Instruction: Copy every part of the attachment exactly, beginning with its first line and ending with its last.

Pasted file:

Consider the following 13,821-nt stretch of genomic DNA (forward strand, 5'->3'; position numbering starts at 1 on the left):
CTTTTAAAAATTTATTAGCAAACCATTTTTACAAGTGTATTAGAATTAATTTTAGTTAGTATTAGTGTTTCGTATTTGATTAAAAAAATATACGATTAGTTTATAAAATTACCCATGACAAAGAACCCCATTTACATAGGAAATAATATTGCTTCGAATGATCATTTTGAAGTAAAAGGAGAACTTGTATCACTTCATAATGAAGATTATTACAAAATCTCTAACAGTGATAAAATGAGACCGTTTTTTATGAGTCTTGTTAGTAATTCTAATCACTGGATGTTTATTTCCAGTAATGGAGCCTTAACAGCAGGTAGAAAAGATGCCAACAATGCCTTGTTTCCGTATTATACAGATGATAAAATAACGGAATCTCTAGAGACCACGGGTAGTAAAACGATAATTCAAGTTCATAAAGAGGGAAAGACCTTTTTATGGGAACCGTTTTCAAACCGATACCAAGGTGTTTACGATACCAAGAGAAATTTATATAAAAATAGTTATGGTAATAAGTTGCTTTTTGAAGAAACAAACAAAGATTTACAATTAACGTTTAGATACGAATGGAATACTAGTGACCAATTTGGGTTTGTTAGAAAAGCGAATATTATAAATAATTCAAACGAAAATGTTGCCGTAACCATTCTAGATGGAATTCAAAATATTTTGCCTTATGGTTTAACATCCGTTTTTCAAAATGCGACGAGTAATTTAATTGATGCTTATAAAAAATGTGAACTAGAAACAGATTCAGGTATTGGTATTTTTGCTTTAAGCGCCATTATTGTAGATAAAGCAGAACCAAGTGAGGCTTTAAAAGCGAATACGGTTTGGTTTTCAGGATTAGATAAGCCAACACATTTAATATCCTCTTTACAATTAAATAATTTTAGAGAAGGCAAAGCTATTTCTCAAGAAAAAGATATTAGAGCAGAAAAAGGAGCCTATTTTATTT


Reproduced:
Consider the following 13,821-nt stretch of genomic DNA (forward strand, 5'->3'; position numbering starts at 1 on the left):
CTTTTAAAAATTTATTAGCAAACCATTTTTACAAGTGTATTAGAATTAATTTTAGTTAGTATTAGTGTTTCGTATTTGATTAAAAAAATATACGATTAGTTTATAAAATTACCCATGACAAAGAACCCCATTTACATAGGAAATAATATTGCTTCGAATGATCATTTTGAAGTAAAAGGAGAACTTGTATCACTTCATAATGAAGATTATTACAAAATCTCTAACAGTGATAAAATGAGACCGTTTTTTATGAGTCTTGTTAGTAATTCTAATCACTGGATGTTTATTTCCAGTAATGGAGCCTTAACAGCAGGTAGAAAAGATGCCAACAATGCCTTGTTTCCGTATTATACAGATGATAAAATAACGGAATCTCTAGAGACCACGGGTAGTAAAACGATAATTCAAGTTCATAAAGAGGGAAAGACCTTTTTATGGGAACCGTTTTCAAACCGATACCAAGGTGTTTACGATACCAAGAGAAATTTATATAAAAATAGTTATGGTAATAAGTTGCTTTTTGAAGAAACAAACAAAGATTTACAATTAACGTTTAGATACGAATGGAATACTAGTGACCAATTTGGGTTTGTTAGAAAAGCGAATATTATAAATAATTCAAACGAAAATGTTGCCGTAACCATTCTAGATGGAATTCAAAATATTTTGCCTTATGGTTTAACATCCGTTTTTCAAAATGCGACGAGTAATTTAATTGATGCTTATAAAAAATGTGAACTAGAAACAGATTCAGGTATTGGTATTTTTGCTTTAAGCGCCATTATTGTAGATAAAGCAGAACCAAGTGAGGCTTTAAAAGCGAATACGGTTTGGTTTTCAGGATTAGATAAGCCAACACATTTAATATCCTCTTTACAATTAAATAATTTTAGAGAAGGCAAAGCTATTTCTCAAGAAAAAGATATTAGAGCAGAAAAAGGAGCCTATTTTATTT